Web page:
When Enrique Lavernia served as emcee for UC Davis’ Centennial Convocation in September 2008, he made a point — before discussing the upcoming program or introducing any speakers — of acknowledging the UC Davis Symphony Orchestra, then celebrating its 50th anniversary. Science disciplines too infrequently recognize the arts under such public circumstances, but this salutation was typical of Lavernia, who goes out of his way to ensure that colleagues — whether fellow faculty members, research associates in other states or countries, or even brief professional acquaintances — understand how much he appreciates their time and effort.
Lavernia obtained his undergraduate degree at Brown University, then secured his master’s degree and Ph.D. at MIT. After completing a postdoctoral research program at the latter, he joined the faculty at UC Irvine, where he subsequently became chair of the Department of Chemical Engineering and Materials Science. During his tenure at UC Irvine, he was selected as his department’s “Science Teacher of the Year” in 1998.
Lavernia left UC Irvine in September 2002, to become dean of the UC Davis College of Engineering. As a further indication of his commitment to all aspects of academic life, Lavernia temporarily stepped down from that position in January 2009, when he was appointed the UC Davis provost and executive vice chancellor. In this capacity, he served as the campus’ chief academic and operating officer until January 2011, at which point he resumed his responsibilities as dean of the College of Engineering.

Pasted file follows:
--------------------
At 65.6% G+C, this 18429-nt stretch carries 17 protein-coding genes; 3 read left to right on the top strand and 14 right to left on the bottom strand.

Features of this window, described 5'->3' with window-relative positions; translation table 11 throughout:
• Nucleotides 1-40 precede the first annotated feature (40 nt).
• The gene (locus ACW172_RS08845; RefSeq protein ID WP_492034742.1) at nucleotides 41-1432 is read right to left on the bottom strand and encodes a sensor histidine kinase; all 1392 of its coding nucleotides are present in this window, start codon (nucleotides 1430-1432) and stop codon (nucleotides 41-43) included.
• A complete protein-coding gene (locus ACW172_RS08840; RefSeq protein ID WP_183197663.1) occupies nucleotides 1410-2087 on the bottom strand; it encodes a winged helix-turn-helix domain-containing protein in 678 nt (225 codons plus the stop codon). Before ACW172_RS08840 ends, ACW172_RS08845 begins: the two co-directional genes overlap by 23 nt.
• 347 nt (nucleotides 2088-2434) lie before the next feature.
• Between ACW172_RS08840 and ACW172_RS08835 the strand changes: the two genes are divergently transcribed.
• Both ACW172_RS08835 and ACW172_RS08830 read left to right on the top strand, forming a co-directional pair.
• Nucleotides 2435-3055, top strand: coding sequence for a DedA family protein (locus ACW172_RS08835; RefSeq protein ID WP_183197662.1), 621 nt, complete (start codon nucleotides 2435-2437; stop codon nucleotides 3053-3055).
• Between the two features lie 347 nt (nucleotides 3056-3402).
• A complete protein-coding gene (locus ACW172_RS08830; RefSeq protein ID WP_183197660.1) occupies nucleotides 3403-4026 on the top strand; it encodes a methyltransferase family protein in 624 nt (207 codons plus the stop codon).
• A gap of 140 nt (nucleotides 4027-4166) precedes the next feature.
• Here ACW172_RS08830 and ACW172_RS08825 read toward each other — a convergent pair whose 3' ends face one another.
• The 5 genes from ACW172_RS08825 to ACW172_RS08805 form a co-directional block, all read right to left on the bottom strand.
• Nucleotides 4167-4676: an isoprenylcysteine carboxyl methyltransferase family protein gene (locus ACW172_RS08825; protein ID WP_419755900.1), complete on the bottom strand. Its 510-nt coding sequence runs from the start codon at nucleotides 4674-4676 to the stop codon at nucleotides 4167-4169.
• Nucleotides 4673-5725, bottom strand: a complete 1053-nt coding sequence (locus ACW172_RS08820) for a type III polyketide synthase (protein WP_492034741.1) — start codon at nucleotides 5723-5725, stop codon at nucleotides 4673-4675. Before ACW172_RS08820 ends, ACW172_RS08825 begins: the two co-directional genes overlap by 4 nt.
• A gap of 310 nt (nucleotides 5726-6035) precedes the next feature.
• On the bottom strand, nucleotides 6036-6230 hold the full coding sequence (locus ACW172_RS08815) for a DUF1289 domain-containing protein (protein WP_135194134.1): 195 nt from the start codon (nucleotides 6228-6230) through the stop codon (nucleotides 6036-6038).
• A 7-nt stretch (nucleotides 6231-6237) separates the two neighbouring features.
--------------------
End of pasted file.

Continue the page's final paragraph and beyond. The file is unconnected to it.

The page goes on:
His research work focused on the synthesis of structural materials and metal matrix composites, with particular attention to processing fundamentals and thermal spray processing; he developed a ground-breaking manufacturing technique, dubbed “spray rolling,” to produce aluminum products.
His list of publications is voluminous, and he co-authored — with Yue Wu — the textbook Spray Atomization and Deposition.
Mostly, though, Lavernia has worked hard to ensure the continued growth and prestige of the UC Davis College of Engineering. During his tenure as dean, it has become one of the nation’s fastest-growing engineering schools, with 15 undergraduate majors, more than 200 faculty and 4,100 undergraduate and graduate students. Recently developed majors include Optical Science and Engineering, Biomedical Engineering and Computational Applied Sciences.
Lavernia was elected to the National Academy of Engineering in 2013, in recognition of his “contributions to novel processing of metals and alloys, and for leadership in engineering education.” His many awards and honors also include a Young Investigator Award from the Office of Naval Research, the HENAAC 2011 Outstanding Technical Achievement — Academia Award from Great Minds in STEM, and, most recently, the upcoming 2013 ASM International Gold Medal.